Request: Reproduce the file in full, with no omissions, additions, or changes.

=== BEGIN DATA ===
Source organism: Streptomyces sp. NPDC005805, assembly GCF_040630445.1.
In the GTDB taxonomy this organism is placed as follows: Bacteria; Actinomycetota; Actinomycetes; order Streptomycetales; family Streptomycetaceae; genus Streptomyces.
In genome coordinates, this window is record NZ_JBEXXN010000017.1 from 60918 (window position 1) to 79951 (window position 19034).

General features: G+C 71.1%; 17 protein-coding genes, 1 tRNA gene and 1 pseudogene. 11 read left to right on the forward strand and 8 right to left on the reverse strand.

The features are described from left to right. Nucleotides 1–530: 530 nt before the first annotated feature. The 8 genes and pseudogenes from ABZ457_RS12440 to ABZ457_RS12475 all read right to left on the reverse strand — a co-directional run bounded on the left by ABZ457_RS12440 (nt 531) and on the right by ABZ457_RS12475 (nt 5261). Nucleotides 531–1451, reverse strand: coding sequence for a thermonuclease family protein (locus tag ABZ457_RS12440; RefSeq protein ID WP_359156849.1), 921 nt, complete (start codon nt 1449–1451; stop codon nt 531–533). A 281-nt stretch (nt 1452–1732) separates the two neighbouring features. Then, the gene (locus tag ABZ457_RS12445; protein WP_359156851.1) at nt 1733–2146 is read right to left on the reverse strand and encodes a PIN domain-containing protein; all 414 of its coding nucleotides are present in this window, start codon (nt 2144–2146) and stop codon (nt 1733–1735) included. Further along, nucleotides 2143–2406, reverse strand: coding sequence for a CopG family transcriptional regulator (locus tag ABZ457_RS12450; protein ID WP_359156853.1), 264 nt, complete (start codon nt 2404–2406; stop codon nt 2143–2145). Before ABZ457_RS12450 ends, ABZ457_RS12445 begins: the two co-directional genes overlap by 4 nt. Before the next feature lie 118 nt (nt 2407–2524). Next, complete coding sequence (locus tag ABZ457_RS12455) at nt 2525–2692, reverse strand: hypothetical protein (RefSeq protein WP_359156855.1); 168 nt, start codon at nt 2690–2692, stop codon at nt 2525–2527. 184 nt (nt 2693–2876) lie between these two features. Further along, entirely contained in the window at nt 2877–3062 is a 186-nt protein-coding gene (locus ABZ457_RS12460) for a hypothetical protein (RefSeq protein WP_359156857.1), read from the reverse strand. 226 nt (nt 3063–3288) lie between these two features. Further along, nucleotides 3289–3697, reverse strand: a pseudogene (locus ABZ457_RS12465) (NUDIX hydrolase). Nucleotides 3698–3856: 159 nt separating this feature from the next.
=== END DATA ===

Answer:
Source organism: Streptomyces sp. NPDC005805, assembly GCF_040630445.1.
In the GTDB taxonomy this organism is placed as follows: Bacteria; Actinomycetota; Actinomycetes; order Streptomycetales; family Streptomycetaceae; genus Streptomyces.
In genome coordinates, this window is record NZ_JBEXXN010000017.1 from 60918 (window position 1) to 79951 (window position 19034).

General features: G+C 71.1%; 17 protein-coding genes, 1 tRNA gene and 1 pseudogene. 11 read left to right on the forward strand and 8 right to left on the reverse strand.

The features are described from left to right. Nucleotides 1–530: 530 nt before the first annotated feature. The 8 genes and pseudogenes from ABZ457_RS12440 to ABZ457_RS12475 all read right to left on the reverse strand — a co-directional run bounded on the left by ABZ457_RS12440 (nt 531) and on the right by ABZ457_RS12475 (nt 5261). Nucleotides 531–1451, reverse strand: coding sequence for a thermonuclease family protein (locus tag ABZ457_RS12440; RefSeq protein ID WP_359156849.1), 921 nt, complete (start codon nt 1449–1451; stop codon nt 531–533). A 281-nt stretch (nt 1452–1732) separates the two neighbouring features. Then, the gene (locus tag ABZ457_RS12445; protein WP_359156851.1) at nt 1733–2146 is read right to left on the reverse strand and encodes a PIN domain-containing protein; all 414 of its coding nucleotides are present in this window, start codon (nt 2144–2146) and stop codon (nt 1733–1735) included. Further along, nucleotides 2143–2406, reverse strand: coding sequence for a CopG family transcriptional regulator (locus tag ABZ457_RS12450; protein ID WP_359156853.1), 264 nt, complete (start codon nt 2404–2406; stop codon nt 2143–2145). Before ABZ457_RS12450 ends, ABZ457_RS12445 begins: the two co-directional genes overlap by 4 nt. Before the next feature lie 118 nt (nt 2407–2524). Next, complete coding sequence (locus tag ABZ457_RS12455) at nt 2525–2692, reverse strand: hypothetical protein (RefSeq protein WP_359156855.1); 168 nt, start codon at nt 2690–2692, stop codon at nt 2525–2527. 184 nt (nt 2693–2876) lie between these two features. Further along, entirely contained in the window at nt 2877–3062 is a 186-nt protein-coding gene (locus ABZ457_RS12460) for a hypothetical protein (RefSeq protein WP_359156857.1), read from the reverse strand. 226 nt (nt 3063–3288) lie between these two features. Further along, nucleotides 3289–3697, reverse strand: a pseudogene (locus ABZ457_RS12465) (NUDIX hydrolase). Nucleotides 3698–3856: 159 nt separating this feature from the next.